Our study has a number of strengths. First, the sample size was large compared to most research in social psychology (median is 73–178; [48]) and was pre-specified, thereby avoiding any stopping related p-hacking. Second, the study used a fairly representative sample in contrast to most research in social psychology, which relies on convenience samples of university students [49]. Third, the study used pre-specified, strict quality control measures to avoid data contamination from inattentive survey responding, although dishonest responding could not be ruled out (see also Kirkegaard & Bjerrekær, [6]). Fourth, most of the analyses were pre-registered, thereby avoiding suspicious model overfitting by garden of forking paths [50,51]. Fifth, the study employed a randomized order of presentation for the survey sections to obviate any order-related effects. None were detected, however, despite the relatively large sample size.
It should be noted that there were a couple of minor deviations from the analyses we specified in our pre-registration: we employed an alternative measure of anti-Muslim preference in Section 3.2.3, and we included a few exploratory comparisons using the British data in Section 3.1.4. These additional analyses were conceived after data collection was completed.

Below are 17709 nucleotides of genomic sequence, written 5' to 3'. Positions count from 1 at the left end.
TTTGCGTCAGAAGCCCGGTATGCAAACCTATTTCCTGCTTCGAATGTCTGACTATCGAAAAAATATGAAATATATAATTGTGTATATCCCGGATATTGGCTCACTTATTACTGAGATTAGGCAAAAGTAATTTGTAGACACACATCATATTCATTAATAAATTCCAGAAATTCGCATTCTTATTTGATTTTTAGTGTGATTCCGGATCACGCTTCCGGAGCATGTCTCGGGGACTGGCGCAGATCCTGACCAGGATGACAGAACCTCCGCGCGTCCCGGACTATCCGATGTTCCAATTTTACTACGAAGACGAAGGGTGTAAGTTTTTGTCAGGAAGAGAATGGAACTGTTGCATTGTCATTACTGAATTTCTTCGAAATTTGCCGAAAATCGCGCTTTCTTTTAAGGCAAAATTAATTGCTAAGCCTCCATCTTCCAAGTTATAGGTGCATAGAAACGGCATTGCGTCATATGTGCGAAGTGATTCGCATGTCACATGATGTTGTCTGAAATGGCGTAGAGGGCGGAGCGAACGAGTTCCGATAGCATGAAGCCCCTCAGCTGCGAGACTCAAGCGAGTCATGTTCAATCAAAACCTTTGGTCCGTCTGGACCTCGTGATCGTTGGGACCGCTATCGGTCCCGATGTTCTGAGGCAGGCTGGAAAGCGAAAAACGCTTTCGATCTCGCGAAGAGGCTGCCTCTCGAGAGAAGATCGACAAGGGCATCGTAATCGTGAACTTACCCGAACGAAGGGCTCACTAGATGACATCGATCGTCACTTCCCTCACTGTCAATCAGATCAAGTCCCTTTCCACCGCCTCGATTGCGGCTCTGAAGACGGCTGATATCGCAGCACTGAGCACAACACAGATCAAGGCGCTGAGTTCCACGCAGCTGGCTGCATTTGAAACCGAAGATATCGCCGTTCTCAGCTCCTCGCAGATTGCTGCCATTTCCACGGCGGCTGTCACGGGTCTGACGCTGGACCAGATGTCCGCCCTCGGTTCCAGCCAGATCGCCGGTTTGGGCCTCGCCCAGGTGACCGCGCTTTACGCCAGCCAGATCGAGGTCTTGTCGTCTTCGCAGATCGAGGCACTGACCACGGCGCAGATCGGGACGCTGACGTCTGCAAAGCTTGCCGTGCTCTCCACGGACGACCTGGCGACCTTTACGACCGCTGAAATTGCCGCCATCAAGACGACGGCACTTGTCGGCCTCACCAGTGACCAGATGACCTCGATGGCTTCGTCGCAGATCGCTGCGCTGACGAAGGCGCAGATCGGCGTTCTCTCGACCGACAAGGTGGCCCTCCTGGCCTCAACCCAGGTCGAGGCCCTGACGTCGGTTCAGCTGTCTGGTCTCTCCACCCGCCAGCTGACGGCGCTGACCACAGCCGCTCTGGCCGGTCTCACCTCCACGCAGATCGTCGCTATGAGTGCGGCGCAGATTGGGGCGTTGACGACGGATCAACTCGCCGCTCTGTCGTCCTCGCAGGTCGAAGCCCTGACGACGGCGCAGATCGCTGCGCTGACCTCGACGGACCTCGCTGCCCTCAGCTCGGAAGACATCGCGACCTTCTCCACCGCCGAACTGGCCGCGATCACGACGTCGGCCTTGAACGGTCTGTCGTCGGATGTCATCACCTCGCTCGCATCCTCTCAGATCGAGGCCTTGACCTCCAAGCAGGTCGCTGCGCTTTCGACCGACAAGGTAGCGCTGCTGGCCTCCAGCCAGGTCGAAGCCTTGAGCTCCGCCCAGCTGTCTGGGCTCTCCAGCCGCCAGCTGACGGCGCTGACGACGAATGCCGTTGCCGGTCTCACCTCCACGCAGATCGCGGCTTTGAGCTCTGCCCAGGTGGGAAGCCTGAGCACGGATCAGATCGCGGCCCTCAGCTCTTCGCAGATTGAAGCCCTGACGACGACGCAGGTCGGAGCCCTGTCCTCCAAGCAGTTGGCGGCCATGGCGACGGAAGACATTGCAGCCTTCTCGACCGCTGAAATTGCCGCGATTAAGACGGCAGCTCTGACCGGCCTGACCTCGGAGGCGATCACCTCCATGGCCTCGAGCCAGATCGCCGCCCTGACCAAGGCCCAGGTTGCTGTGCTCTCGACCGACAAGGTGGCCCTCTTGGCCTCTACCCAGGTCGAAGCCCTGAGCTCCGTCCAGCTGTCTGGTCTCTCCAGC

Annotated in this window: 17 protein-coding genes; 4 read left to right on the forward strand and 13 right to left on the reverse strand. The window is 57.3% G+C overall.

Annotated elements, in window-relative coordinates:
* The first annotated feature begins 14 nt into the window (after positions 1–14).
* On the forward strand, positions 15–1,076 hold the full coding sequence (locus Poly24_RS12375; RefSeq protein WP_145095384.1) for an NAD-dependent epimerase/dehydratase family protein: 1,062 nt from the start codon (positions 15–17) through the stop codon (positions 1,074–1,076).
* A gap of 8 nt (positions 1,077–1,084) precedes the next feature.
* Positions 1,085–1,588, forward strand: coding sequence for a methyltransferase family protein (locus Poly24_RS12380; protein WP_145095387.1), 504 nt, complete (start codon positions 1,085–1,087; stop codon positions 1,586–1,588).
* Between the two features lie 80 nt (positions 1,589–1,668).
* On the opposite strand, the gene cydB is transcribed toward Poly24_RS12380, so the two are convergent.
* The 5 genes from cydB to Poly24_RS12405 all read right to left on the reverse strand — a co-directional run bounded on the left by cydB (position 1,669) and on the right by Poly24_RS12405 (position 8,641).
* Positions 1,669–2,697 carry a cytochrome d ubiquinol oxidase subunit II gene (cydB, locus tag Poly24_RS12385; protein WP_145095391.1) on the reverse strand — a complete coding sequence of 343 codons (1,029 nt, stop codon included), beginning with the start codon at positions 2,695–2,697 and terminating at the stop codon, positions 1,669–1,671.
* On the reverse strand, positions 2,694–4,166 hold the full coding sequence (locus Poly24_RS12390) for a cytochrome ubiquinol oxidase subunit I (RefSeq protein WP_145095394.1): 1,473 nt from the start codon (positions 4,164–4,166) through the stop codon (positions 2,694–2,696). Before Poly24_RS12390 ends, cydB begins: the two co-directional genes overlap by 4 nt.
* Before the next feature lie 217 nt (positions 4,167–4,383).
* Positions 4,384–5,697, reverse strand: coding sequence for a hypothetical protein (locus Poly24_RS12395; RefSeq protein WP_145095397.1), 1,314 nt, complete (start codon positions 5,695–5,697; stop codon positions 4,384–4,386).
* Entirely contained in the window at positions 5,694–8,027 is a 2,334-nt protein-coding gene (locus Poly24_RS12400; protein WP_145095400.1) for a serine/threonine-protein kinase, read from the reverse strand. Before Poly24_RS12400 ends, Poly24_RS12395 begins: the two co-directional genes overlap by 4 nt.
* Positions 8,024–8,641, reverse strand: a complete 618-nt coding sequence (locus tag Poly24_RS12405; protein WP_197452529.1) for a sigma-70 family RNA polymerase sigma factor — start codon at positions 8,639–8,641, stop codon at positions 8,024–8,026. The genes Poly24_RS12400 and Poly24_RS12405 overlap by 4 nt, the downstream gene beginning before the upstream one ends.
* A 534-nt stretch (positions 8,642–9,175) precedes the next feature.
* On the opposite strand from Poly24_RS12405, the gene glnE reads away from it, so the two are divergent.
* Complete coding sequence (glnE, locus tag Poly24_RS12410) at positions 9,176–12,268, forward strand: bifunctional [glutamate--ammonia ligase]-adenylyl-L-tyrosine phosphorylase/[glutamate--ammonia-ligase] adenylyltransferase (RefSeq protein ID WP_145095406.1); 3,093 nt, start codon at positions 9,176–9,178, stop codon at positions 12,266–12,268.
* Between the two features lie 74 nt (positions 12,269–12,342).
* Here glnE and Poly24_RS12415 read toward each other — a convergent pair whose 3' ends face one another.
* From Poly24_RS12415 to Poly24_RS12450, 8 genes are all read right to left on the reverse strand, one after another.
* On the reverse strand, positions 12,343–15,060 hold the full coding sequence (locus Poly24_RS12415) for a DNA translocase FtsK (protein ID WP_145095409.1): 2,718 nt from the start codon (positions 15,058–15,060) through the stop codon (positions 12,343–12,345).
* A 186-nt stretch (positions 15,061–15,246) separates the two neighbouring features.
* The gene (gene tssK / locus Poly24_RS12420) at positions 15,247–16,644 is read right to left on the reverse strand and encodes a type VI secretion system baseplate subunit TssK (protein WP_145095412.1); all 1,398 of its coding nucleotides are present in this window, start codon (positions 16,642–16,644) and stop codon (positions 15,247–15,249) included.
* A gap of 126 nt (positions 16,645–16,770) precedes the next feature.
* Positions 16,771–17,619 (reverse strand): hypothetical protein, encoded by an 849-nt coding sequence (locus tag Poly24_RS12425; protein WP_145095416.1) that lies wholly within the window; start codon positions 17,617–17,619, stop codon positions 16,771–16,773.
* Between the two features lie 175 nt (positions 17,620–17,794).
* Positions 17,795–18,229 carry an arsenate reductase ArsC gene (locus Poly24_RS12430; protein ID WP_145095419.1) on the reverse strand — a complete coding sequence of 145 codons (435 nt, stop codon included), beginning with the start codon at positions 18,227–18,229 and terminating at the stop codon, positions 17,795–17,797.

Our study has a number of limitations. First, the stereotypes were not measured in natural units but using a 7-point scale. This prevented the use of methods that require ratio scale data and may have confounded some analyses. Second, immigration policy preferences were likewise measured using a simple 4-point scale. This was done to maximize comparability with a previous study [5] at the cost of measurement error. Third, there was no control for potentially dishonest survey responding [52]. Fourth, it could be argued that at least one of the questions we put to our respondents was somewhat ambiguous. Recall that the question designed to assess anti-Muslim preference was, ‘Overall, how are Muslims treated in Denmark in comparison to non-Muslims?’, and that respondents answered on a 1–7 Likert scale from ‘much better’ to ‘much worse’. We assumed that respondents with an anti-Muslim preference would be more likely to answer ‘much better’ insofar as they might be resentful of Muslims allegedly being treated better than non-Muslims. However, it is possible that some respondents with an anti-Muslim preference actually answered ‘much worse’ because they believed that Muslims are being treated worse than non-Muslims, and they supported this. Fifth, people with higher levels of education were somewhat overrepresented in our sample, while those aged over 65 were not included at all. In addition, we did not collect data on a number of potentially important socioeconomic characteristics, such as migrant background, race/ethnicity and household income. For these reasons, the external validity of our analyses should be considered somewhat limited.